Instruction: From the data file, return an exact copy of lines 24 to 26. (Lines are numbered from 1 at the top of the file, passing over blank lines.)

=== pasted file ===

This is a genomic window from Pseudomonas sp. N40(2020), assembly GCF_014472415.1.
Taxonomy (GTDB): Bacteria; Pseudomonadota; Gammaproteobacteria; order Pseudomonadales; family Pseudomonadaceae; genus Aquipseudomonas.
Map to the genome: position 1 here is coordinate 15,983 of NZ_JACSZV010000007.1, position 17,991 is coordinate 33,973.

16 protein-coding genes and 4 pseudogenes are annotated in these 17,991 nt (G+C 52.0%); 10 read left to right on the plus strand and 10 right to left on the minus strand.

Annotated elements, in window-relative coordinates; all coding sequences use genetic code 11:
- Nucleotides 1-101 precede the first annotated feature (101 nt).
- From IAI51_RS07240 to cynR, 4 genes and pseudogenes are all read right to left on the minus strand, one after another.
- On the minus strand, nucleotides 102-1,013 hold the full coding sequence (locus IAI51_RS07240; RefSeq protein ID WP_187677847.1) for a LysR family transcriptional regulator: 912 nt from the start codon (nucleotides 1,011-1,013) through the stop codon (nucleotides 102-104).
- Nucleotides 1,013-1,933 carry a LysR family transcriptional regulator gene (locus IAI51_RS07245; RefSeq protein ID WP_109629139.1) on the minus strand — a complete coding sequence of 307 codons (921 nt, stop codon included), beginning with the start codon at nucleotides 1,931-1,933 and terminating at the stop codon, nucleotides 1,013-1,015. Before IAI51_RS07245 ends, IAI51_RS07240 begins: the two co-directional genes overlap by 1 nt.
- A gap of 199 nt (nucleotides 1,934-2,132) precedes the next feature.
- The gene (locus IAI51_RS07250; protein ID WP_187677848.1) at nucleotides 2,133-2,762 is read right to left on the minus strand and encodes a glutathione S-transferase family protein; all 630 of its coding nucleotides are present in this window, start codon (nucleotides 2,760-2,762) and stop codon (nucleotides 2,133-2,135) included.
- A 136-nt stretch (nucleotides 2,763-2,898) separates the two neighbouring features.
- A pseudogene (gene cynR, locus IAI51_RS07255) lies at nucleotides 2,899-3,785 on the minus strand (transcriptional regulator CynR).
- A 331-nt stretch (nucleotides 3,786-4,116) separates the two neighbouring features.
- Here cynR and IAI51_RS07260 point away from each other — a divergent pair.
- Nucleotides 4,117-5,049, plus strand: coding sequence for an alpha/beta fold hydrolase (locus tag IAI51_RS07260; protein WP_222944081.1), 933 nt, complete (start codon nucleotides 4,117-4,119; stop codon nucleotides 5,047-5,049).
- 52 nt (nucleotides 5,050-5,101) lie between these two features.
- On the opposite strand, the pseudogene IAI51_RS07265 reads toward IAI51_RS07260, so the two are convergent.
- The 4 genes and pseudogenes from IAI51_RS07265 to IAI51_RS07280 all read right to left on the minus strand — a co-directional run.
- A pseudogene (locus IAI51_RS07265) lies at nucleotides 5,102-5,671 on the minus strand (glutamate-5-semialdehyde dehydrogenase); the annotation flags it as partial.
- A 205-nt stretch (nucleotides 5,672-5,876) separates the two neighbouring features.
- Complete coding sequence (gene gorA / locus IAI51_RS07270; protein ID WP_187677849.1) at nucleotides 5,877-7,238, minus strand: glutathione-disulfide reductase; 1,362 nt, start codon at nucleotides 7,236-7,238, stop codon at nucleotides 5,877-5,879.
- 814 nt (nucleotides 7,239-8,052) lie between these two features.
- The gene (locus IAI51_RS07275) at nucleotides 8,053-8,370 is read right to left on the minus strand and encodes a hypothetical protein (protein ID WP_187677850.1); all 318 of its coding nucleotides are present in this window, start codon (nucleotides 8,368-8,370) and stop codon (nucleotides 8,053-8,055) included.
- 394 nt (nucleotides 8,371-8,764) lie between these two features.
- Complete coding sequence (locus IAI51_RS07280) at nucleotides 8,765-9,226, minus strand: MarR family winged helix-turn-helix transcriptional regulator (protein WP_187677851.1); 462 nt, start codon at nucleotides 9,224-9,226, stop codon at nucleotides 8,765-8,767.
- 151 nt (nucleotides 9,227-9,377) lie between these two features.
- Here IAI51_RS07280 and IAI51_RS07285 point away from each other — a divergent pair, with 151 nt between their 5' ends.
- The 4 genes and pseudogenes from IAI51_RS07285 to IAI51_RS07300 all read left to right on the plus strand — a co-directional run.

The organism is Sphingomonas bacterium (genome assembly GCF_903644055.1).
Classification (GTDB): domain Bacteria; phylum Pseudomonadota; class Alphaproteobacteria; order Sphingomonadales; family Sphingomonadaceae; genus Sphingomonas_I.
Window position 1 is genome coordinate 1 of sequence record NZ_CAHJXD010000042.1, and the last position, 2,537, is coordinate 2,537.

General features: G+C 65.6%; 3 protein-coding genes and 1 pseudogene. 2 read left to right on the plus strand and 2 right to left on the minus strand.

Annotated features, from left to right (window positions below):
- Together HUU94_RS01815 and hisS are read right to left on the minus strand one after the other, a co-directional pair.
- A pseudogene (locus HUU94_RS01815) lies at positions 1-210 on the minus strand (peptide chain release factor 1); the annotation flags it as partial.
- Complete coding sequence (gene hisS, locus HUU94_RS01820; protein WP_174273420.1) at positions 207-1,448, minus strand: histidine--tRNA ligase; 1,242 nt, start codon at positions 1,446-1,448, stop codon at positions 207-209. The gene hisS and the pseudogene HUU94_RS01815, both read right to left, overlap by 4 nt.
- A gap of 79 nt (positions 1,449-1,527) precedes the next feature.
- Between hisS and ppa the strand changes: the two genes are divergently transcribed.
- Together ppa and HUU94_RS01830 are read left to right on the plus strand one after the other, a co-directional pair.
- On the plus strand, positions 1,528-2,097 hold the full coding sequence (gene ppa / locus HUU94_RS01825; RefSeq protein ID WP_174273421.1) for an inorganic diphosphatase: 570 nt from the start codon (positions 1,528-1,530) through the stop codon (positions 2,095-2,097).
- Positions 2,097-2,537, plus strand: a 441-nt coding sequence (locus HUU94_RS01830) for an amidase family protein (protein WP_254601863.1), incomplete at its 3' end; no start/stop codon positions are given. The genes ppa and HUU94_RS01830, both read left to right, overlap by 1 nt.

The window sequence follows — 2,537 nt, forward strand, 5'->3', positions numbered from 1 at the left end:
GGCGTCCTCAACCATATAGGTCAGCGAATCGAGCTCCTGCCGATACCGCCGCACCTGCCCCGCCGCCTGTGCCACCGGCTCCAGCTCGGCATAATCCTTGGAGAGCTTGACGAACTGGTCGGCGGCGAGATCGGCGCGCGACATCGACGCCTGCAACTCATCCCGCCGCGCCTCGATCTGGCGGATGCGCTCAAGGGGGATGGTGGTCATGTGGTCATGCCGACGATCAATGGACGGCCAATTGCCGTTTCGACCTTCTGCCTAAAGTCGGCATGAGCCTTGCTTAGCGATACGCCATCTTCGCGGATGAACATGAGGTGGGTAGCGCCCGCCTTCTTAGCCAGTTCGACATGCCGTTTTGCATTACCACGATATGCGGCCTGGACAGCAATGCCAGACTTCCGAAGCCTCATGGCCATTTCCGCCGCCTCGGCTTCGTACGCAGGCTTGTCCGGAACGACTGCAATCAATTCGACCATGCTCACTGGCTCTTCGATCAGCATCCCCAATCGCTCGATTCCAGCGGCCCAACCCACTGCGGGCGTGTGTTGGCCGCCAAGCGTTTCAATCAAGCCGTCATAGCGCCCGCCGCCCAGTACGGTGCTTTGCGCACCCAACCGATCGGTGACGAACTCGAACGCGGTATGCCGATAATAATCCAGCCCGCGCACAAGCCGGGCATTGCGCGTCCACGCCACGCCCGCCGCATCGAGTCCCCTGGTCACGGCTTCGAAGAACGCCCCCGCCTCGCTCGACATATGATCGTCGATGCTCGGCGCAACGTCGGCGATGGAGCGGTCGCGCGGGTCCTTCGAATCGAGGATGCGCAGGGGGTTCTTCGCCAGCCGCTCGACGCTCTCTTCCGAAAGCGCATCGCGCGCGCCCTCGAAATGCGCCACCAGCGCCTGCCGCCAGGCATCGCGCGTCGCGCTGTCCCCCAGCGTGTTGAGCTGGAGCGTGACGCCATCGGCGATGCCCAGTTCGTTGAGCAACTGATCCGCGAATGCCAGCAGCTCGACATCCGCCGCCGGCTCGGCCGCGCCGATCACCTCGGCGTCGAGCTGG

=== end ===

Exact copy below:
- The gene (locus IAI51_RS07275) at nucleotides 8,053-8,370 is read right to left on the minus strand and encodes a hypothetical protein (protein ID WP_187677850.1); all 318 of its coding nucleotides are present in this window, start codon (nucleotides 8,368-8,370) and stop codon (nucleotides 8,053-8,055) included.
- 394 nt (nucleotides 8,371-8,764) lie between these two features.
- Complete coding sequence (locus IAI51_RS07280) at nucleotides 8,765-9,226, minus strand: MarR family winged helix-turn-helix transcriptional regulator (protein WP_187677851.1); 462 nt, start codon at nucleotides 9,224-9,226, stop codon at nucleotides 8,765-8,767.